Sexuality Education

Introduction to Sexuality Education in Schools

Sexuality education is a process of acquiring knowledge and skills, and forming attitudes, beliefs and values with regard to human sexuality.

The MOE Sexuality Education helps students understand the physiological, social and emotional changes they experience as they mature, develop healthy and rewarding relationships, and make wise, informed and responsible decisions on sexuality matters. Sexuality Education covers the following dimensions of a person’s sexuality:

  • Physical: Physical sexual maturation and intimacy, the physiology of sex and human reproduction;
  • Emotional: Sexual attitudes and feelings towards self and others;
  • Social: Sexual norms and behaviour and their legal, cultural and societal implications; and
  • Ethical: Values and moral systems related to sexuality.

Issues of sexuality would involve value judgments. Parents as the primary care-givers, are responsible for the health and moral values of their children. Hence, parents may choose to opt their children out of a school’s sexuality education programme, talks and workshops. Parents may refer to the Roles of Stakeholders webpage for more information on the role of parents in the sexuality education of their children.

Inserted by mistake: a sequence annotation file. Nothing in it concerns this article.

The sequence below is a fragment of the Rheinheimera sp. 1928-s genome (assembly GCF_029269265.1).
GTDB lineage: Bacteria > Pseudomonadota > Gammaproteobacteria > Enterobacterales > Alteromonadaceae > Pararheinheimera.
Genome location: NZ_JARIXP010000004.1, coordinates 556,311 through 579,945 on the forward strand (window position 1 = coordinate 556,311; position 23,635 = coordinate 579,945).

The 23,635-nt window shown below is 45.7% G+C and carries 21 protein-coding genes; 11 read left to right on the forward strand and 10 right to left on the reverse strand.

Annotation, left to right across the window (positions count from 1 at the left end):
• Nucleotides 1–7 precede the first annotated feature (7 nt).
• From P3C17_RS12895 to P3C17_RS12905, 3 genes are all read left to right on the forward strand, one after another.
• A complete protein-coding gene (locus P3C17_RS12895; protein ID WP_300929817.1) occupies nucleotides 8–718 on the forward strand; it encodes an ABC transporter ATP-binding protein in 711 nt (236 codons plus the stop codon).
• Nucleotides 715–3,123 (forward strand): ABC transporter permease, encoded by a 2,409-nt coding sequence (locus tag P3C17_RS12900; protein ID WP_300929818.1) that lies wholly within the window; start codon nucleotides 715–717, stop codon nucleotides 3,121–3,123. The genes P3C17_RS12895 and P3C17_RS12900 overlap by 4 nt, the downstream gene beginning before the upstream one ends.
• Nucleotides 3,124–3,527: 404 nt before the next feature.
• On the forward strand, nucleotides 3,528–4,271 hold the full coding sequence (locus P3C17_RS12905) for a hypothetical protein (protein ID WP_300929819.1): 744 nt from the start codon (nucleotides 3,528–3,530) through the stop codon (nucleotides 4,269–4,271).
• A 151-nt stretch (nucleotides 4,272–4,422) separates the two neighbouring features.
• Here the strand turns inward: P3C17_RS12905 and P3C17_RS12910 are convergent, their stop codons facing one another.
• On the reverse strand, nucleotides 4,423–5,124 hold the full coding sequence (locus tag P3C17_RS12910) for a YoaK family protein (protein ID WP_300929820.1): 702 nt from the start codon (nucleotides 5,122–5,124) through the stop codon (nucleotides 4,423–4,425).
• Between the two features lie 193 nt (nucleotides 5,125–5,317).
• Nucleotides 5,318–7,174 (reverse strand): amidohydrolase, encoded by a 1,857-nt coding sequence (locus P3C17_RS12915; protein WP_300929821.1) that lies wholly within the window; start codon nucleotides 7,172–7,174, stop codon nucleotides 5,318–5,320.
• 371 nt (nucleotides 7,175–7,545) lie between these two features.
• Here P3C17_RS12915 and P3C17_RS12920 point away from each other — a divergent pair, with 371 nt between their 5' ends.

Why the Need for MOE Sexuality Education

Our children and youth grow up in a rapidly changing world where globalisation and technological advancements expose them to a wide range of influences from around the world. They need to acquire the knowledge, skills, values and attitudes which will allow them to develop healthy and responsible relationships and make informed and responsible decisions. While parents play the primary role, schools have a complementary role in providing sexuality education as part of a holistic education.

With accurate, current and age-appropriate knowledge, and social and emotional skills, our children and youth will be equipped to protect themselves from sexual advances and abuse, and avoid sexual experimentation and activities that lead to problems related to teenage pregnancies and STIs/HIV.

Footnote

  1. Source: Ministry of Health (MOH) and Registry of Births and Deaths (RBD), Singapore.